Teaching green

Wright State senior Lacie Miller wins state pre-service science teaching award

Lacie Miller, an elementary education major at Wright State University, teaches students about science through school gardens.

Lacie Miller has been honored for her science teaching abilities before she even graduates from Wright State University. A senior studying elementary education, Miller won the 2019 Science Education Council of Ohio’s (SECO) prestigious Diana M. Hunn Award.

The award recognizes a pre-service teacher who has shown tremendous interest in teaching science and applied innovative science teaching methods in local schools. Miller received the award at the National Science Teaching Association’s (NSTA) regional conference in Cincinnati in November.

Miller was nominated for the award by Michelle Fleming, associate professor of STEM education and director of the Elementary Education Program in the College of Education and Human Services.

“Lacie Miller is an all-around outstanding teacher candidate at Wright State University,” said Fleming. “She performs well academically and exhibits supportive relationships with colleagues, faculty, cooperating teachers and elementary students.”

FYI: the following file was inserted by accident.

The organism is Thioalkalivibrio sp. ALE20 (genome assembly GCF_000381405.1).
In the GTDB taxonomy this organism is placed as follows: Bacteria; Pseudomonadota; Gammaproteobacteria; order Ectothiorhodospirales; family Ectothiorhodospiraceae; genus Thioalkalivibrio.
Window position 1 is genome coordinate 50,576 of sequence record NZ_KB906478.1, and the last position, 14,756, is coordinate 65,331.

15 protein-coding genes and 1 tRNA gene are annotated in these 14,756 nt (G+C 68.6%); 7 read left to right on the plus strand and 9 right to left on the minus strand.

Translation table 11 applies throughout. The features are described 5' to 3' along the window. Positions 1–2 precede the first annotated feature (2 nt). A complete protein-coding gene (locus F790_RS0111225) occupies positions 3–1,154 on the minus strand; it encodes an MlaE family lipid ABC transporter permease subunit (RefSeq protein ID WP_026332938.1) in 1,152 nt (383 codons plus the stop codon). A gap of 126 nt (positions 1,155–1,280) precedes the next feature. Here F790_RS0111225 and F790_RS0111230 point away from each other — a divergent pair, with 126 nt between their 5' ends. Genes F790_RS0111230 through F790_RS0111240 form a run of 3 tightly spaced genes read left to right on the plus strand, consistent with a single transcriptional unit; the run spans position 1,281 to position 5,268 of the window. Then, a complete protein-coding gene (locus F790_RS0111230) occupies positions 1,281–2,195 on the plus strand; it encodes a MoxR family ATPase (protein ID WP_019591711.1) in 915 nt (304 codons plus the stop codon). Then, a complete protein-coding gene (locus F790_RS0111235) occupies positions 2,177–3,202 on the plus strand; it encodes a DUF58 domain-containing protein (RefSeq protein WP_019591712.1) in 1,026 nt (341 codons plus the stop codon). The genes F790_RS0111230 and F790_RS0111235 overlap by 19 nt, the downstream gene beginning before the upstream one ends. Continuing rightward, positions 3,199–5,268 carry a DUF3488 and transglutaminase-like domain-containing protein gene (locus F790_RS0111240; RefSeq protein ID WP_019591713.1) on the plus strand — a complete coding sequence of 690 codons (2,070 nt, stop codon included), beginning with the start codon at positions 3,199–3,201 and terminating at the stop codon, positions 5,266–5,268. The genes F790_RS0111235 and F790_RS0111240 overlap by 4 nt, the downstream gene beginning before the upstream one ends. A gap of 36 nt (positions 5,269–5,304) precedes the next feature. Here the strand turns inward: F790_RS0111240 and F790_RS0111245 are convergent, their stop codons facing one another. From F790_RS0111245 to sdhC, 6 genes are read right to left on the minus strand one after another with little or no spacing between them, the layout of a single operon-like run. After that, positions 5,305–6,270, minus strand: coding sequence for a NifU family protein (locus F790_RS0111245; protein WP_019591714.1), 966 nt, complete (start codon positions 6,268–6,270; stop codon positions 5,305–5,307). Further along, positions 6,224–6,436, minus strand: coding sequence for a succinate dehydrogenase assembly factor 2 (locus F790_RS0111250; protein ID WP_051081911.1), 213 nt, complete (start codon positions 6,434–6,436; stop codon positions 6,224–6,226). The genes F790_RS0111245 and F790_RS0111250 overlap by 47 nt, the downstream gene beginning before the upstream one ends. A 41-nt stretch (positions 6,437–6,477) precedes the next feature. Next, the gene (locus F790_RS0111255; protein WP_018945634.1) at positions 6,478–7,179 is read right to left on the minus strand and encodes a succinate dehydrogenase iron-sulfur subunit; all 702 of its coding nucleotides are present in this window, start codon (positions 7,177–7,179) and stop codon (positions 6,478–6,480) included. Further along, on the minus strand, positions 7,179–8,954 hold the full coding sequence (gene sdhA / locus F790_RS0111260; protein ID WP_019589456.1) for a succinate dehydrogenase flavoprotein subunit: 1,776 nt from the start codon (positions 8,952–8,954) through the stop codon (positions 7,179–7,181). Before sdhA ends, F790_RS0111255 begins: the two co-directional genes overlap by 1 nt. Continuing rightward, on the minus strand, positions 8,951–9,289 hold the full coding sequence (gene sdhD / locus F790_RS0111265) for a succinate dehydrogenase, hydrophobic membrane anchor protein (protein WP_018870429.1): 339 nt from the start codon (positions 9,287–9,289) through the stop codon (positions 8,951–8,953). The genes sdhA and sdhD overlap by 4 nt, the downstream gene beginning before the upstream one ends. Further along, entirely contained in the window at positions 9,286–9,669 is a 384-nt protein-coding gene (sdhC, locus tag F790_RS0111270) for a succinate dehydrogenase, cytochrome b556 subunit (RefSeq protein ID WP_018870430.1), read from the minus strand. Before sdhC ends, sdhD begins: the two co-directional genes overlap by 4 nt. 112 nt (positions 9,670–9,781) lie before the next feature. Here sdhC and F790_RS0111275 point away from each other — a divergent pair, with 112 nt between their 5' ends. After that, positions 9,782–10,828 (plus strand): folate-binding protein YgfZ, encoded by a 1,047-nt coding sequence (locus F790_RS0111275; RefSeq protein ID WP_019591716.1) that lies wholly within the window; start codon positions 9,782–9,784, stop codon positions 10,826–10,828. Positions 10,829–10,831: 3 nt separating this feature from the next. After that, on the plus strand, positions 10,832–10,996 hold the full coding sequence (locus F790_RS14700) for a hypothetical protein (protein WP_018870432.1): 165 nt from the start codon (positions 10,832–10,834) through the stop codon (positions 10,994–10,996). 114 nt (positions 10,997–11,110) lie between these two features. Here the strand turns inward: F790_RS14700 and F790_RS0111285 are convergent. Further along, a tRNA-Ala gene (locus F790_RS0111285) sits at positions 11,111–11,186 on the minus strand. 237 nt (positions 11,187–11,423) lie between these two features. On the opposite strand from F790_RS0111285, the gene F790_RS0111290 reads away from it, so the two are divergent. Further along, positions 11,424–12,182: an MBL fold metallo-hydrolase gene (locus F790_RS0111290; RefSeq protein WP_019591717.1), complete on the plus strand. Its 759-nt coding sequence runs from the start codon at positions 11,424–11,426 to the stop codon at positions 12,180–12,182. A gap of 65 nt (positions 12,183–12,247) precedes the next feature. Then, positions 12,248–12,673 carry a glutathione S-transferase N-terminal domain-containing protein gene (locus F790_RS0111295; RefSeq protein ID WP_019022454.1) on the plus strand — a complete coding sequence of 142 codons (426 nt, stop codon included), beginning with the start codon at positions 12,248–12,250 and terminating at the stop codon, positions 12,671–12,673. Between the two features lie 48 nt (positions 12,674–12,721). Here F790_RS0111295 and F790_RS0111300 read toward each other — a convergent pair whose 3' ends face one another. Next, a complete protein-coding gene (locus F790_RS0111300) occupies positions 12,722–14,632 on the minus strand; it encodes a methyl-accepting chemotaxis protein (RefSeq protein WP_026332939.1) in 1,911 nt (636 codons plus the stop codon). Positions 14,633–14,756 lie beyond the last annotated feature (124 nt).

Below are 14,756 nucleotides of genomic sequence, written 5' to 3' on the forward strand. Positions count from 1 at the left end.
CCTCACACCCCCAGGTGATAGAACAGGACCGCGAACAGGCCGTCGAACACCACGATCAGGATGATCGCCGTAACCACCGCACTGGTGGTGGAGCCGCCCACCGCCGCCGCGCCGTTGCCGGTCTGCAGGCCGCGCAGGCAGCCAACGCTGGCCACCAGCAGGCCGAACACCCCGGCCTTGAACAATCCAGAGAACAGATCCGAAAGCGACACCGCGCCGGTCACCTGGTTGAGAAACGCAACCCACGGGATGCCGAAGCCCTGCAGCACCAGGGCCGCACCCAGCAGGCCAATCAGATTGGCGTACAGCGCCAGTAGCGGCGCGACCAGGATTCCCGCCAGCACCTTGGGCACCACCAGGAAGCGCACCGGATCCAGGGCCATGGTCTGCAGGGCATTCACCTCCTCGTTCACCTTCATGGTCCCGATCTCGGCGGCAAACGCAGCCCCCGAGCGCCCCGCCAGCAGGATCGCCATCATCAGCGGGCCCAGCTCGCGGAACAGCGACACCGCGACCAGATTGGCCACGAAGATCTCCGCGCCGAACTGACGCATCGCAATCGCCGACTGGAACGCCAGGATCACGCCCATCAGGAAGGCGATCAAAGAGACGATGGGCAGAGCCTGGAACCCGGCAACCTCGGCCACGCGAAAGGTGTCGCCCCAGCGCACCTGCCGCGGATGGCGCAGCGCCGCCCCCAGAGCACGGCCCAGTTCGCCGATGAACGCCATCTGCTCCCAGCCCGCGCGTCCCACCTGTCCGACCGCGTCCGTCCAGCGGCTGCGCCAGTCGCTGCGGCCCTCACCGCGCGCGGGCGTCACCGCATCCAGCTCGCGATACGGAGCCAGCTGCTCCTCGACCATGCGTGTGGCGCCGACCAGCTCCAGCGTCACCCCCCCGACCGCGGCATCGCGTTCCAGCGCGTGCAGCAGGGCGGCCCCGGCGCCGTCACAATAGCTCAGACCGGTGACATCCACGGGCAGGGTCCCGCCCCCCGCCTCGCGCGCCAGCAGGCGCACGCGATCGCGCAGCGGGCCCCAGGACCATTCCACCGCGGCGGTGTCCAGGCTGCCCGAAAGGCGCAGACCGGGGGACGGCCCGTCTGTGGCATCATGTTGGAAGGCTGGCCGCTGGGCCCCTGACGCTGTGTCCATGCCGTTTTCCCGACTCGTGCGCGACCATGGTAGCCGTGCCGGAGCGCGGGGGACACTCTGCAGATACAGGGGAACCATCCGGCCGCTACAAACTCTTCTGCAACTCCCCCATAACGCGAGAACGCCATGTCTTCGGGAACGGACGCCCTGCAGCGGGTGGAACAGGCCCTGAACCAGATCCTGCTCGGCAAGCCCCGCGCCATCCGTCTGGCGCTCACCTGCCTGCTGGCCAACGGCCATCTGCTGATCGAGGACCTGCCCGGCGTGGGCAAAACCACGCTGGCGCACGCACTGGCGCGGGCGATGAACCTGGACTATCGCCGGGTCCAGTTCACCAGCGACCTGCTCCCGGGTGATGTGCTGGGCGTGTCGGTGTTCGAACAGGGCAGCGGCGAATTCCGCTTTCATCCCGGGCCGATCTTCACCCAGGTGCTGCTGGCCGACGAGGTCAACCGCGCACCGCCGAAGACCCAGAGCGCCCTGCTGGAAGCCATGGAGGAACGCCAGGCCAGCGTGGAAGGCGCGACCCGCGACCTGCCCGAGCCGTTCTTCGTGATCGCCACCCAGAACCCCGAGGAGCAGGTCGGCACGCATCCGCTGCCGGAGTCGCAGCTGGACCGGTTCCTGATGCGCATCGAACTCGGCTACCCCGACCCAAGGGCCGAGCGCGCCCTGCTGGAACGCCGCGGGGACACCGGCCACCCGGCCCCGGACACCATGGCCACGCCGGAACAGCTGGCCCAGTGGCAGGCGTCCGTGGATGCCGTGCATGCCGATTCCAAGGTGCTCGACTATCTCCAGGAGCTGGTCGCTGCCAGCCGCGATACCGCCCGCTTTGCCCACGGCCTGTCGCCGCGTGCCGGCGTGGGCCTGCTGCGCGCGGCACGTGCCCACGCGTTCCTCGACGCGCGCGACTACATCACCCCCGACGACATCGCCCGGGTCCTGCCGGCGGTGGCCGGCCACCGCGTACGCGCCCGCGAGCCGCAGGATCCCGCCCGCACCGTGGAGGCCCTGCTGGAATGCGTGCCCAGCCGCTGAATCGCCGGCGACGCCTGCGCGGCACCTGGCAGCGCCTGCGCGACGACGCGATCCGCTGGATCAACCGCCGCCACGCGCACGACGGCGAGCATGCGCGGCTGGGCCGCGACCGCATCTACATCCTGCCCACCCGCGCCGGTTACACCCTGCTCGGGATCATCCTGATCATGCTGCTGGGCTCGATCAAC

Miller credits faculty in the College of Education for contributing to her accomplishments.

“The Wright State faculty that I have had are incredible,” said Miller. “They have had a huge influence on the educator and person that I am today. I am so lucky to have known such amazing people.”

Senior Lacie Miller with Michelle Fleming, director of the Elementary Education Program.

Fleming said Miller provides inspiring multi-modal learning experiences for students. She has supported Wright State’s community garden on campus for the past few years and has co-presented at the SECO conference on integrating technology in school gardens.

Miller is an active member of the NSTA and promotes its online Learning Center resources to educators. In addition, she has helped teachers from the Dayton area create videos introducing science concepts to their students.

“Lacie seeks out opportunities to learn about science education to become a better educator,” Fleming said. “She is a significant asset to our university and elementary education program as an incredible leader.”

The Diana M. Hunn Award honors Hunn, who was an integral member of SECO and was a constant and undying supporter of middle school science and pre-service educators.

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